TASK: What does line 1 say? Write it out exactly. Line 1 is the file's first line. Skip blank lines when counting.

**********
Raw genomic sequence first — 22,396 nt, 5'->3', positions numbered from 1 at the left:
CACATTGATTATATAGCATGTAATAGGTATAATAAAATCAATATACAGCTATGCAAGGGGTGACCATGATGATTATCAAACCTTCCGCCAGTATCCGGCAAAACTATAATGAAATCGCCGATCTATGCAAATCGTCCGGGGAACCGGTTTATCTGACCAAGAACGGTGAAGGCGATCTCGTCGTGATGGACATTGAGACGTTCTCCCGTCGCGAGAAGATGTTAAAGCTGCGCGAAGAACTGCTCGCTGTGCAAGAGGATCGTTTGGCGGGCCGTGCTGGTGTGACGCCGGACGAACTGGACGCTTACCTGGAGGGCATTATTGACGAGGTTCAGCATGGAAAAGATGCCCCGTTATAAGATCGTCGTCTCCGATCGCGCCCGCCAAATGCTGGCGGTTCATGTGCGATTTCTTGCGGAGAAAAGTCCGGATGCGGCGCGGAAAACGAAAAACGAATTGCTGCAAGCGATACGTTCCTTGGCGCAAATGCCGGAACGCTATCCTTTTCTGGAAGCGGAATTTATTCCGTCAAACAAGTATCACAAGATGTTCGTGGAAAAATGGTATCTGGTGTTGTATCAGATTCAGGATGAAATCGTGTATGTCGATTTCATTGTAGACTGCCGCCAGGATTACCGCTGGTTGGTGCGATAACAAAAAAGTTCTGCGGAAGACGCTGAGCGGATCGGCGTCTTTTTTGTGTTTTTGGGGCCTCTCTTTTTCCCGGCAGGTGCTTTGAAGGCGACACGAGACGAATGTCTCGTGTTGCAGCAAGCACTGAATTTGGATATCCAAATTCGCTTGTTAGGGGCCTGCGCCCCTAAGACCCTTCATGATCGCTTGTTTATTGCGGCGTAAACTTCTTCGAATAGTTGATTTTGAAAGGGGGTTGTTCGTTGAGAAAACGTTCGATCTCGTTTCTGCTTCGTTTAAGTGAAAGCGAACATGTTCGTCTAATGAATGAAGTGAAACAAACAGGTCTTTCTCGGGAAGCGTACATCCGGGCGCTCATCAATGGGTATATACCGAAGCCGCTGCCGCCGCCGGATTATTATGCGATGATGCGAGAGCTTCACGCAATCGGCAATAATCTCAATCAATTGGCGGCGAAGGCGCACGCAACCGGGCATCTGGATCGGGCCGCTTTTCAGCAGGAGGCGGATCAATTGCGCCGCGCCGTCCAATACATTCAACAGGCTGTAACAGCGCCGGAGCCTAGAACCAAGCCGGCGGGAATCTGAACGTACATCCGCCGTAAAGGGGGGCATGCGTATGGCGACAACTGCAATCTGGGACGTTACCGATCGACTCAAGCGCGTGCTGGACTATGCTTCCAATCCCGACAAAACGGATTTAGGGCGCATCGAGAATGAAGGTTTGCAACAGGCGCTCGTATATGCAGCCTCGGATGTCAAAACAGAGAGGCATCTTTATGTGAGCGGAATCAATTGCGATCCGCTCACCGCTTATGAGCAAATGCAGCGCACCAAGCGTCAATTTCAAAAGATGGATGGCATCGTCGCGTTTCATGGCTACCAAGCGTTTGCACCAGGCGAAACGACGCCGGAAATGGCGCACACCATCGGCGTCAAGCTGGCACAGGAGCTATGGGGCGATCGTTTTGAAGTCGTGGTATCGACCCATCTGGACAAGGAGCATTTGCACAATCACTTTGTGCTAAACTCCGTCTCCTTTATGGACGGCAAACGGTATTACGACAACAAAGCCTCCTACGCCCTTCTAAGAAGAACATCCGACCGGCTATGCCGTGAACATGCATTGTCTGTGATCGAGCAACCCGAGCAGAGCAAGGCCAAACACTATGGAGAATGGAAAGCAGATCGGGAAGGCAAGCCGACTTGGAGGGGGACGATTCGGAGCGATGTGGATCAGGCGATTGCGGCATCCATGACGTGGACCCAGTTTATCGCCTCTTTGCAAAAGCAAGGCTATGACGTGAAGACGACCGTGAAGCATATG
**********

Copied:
Raw genomic sequence first — 22,396 nt, 5'->3', positions numbered from 1 at the left: